IFAS | Freedom Writer | November/December 1999 | bush.html

Bush's faith-based plans

In an interview with Christianity Today [10/25/99] Texas governor George W. Bush discussed his ideas about "charitable choice," which would give taxpayer money to Christian charities. Bush, who said that he accepted Jesus Christ in 1986, said that if faith-based organizations are excluded from working with the government, "We lose the capacity of a nation under God."

While Bush doesn't favor the government getting out of the welfare business, he believes "The government ought always to ask the question first, is there a faith-based or private institution that can do the job? And secondly, government bureaucrats must welcome, not intimidate or threaten, faith-based institutions being involved in changing people's lives."

Bush doesn't feel that there's a danger of churches becoming dependent upon government funding. "We're not funding the church. We're funding programs managed by the church, or we're funding people who choose to have their needs met by the church."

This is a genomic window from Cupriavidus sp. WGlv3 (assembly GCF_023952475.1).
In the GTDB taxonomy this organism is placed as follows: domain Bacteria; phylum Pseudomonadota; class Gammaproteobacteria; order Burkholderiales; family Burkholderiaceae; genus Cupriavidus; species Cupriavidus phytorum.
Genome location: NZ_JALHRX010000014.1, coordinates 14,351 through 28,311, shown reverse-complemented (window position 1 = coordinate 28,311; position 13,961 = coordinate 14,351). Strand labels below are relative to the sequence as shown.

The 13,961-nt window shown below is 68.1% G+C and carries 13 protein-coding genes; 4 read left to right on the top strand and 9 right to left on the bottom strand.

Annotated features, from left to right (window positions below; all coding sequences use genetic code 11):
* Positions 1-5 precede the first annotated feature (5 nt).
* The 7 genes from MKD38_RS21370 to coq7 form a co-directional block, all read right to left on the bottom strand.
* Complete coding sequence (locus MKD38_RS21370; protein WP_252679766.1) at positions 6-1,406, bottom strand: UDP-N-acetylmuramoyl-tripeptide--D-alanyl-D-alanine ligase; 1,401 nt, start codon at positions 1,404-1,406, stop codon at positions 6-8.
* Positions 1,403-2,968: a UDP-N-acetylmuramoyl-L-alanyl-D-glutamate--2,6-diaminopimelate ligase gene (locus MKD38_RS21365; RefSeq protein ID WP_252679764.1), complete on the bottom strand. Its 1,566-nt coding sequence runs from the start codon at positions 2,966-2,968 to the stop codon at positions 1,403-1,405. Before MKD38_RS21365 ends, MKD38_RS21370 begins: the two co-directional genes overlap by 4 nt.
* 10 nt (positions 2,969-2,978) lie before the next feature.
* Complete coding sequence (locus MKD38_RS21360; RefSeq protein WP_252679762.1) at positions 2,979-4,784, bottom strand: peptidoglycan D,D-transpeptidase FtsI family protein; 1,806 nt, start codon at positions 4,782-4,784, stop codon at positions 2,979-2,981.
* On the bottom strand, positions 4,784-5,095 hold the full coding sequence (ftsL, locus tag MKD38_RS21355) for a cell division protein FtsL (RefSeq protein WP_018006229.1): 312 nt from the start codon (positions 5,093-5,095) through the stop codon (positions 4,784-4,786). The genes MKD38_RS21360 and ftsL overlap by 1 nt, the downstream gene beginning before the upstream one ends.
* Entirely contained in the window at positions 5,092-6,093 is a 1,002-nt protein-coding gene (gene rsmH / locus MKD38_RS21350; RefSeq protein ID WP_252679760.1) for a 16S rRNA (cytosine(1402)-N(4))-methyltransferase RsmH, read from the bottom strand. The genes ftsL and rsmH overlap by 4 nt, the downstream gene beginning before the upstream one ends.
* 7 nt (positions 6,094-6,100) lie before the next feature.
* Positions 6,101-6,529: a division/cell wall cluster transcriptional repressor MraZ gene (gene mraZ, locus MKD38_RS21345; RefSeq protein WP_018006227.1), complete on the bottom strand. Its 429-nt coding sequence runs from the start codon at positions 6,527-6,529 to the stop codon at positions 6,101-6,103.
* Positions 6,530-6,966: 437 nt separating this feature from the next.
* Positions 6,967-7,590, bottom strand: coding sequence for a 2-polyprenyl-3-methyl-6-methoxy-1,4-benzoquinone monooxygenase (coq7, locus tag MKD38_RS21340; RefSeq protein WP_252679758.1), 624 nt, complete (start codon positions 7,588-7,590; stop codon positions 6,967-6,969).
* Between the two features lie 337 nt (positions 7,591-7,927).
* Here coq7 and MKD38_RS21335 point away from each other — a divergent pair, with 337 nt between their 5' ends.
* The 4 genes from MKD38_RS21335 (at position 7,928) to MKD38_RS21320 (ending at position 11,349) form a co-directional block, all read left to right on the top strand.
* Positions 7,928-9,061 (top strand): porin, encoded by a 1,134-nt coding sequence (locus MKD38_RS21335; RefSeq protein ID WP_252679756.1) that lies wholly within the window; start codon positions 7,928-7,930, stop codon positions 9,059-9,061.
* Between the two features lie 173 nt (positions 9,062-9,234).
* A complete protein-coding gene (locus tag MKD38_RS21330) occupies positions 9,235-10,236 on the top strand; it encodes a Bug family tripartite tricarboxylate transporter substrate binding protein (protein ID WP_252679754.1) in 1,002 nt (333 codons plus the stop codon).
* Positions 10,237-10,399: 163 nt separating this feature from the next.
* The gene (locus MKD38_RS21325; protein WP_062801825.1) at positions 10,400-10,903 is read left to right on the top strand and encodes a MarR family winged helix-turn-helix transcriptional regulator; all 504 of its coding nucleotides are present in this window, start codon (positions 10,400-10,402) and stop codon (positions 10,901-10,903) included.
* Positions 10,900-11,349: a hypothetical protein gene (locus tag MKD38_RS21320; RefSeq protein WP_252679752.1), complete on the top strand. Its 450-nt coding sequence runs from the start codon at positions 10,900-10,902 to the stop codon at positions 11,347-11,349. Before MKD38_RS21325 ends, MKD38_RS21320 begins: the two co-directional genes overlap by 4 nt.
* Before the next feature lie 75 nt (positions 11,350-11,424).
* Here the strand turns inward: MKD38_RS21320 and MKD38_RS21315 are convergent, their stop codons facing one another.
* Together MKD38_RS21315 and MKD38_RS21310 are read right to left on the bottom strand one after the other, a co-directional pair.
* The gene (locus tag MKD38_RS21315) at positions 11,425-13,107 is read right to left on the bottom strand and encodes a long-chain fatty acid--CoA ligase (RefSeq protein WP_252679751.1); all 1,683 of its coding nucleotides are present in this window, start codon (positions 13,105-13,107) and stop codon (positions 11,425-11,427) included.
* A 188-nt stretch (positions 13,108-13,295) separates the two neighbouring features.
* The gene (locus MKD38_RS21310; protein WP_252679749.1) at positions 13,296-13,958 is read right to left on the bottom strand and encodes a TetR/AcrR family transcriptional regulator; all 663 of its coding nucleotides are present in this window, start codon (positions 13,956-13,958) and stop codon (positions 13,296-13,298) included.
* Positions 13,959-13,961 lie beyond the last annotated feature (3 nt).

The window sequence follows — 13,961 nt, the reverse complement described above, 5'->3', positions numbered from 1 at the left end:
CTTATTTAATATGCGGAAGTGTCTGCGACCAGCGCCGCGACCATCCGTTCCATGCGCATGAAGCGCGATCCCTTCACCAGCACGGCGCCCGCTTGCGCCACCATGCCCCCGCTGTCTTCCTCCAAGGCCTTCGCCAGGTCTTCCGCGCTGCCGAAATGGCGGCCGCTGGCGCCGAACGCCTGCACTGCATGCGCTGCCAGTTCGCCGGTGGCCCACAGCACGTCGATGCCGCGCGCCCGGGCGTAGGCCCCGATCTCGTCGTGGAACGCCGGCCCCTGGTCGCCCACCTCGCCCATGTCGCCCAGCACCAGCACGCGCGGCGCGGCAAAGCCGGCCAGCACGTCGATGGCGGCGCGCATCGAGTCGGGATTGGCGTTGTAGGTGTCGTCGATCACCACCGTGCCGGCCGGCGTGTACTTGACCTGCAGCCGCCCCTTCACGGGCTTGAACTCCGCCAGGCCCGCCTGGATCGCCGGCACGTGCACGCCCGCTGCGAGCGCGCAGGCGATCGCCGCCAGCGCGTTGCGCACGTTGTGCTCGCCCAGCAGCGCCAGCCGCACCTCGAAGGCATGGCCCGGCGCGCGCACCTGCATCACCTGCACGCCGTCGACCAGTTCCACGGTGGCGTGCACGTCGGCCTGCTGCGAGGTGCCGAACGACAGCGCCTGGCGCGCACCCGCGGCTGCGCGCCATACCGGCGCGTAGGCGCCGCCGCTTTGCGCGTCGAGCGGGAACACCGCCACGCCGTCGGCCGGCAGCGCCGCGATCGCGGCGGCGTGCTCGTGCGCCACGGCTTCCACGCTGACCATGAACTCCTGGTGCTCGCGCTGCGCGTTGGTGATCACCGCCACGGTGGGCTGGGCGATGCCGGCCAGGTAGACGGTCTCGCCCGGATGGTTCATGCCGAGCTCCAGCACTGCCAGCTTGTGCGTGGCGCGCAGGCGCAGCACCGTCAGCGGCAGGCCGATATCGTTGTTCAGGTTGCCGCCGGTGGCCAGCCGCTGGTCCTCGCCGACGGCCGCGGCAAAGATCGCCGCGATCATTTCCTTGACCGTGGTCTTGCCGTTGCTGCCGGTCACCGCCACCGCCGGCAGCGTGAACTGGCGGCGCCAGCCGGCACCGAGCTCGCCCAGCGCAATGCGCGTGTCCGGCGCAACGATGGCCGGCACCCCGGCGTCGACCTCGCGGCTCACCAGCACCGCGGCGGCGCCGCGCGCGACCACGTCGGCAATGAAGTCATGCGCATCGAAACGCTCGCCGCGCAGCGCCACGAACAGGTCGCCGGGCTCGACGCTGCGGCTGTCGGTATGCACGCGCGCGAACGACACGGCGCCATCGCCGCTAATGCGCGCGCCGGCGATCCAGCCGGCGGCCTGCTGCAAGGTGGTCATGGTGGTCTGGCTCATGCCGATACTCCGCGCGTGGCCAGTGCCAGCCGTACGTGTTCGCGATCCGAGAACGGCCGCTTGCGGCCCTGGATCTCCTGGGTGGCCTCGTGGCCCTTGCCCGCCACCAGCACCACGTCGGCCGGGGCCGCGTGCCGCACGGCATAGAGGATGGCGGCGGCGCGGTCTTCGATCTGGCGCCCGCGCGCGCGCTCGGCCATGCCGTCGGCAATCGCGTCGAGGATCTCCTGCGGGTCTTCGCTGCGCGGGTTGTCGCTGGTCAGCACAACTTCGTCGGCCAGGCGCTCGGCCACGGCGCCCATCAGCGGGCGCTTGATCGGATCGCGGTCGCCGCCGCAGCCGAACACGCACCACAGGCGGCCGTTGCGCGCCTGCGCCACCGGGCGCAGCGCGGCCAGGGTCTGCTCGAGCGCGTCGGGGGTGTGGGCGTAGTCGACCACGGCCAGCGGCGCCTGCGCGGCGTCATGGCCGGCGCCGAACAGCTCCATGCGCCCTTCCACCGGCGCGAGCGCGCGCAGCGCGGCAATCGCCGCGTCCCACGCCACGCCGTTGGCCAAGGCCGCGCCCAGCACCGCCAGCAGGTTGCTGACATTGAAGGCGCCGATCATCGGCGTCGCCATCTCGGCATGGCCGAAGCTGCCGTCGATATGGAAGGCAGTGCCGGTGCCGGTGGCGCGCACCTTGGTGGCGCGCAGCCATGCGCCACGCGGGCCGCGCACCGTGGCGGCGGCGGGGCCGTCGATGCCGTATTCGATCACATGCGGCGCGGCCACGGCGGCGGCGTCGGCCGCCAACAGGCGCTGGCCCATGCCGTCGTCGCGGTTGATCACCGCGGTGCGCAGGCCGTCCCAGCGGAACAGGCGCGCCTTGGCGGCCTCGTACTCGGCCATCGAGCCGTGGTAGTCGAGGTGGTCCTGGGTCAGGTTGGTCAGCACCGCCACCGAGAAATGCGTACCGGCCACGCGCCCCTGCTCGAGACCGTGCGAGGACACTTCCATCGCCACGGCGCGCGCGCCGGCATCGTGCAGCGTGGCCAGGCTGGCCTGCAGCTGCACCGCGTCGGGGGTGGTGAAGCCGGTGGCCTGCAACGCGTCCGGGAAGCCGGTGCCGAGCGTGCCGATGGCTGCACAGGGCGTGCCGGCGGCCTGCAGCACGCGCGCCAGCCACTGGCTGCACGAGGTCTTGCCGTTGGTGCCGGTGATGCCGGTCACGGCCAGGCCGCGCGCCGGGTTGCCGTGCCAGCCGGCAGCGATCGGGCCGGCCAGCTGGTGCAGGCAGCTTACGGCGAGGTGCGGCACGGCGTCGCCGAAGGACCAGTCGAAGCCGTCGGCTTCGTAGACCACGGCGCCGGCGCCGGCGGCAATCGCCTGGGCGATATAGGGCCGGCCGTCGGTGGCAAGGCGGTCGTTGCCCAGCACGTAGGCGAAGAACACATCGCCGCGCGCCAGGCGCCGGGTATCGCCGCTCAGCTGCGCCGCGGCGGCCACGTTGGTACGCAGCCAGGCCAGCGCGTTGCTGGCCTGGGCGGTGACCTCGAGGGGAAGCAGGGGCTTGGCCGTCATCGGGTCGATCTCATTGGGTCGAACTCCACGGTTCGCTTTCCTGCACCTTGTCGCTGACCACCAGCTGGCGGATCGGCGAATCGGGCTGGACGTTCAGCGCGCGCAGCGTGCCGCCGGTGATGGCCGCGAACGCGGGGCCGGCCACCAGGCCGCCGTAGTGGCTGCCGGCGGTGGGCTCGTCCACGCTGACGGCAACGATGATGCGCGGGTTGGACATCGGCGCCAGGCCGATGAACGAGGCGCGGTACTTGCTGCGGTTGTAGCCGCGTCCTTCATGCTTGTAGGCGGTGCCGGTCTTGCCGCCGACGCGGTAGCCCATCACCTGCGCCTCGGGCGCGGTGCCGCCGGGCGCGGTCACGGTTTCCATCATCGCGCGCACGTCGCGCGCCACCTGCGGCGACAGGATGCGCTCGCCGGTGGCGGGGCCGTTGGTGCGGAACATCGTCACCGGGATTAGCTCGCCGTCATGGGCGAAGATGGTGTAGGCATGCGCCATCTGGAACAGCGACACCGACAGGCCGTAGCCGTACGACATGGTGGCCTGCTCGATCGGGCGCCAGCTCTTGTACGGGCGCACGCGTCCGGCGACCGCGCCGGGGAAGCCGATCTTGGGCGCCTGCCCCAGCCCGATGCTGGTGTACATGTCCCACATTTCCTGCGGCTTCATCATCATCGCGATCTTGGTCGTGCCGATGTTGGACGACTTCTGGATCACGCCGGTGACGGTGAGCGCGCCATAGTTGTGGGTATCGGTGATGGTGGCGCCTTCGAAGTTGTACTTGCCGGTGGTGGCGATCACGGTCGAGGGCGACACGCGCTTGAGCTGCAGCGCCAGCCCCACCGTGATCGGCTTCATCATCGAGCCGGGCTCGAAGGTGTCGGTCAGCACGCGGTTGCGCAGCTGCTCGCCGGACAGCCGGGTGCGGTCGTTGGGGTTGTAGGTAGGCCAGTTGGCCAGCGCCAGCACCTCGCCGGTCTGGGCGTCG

Bush said he doesn't believe this type of program violates the separation between church and state. "The reason is that we're funding people and programs, not institutions. Some of my opponents worry about proselytization. I believe the power of the church is its capacity to change the heart, and we should not force the church to change its mission. There's a big difference between funding religion and funding the program managed by a religious institution."

The Republican presidential candidate concluded that faith-based institutions work so well "because they convince people to turn their life over to Christ."

© 1999 Institute for First Amendment Studies, Inc.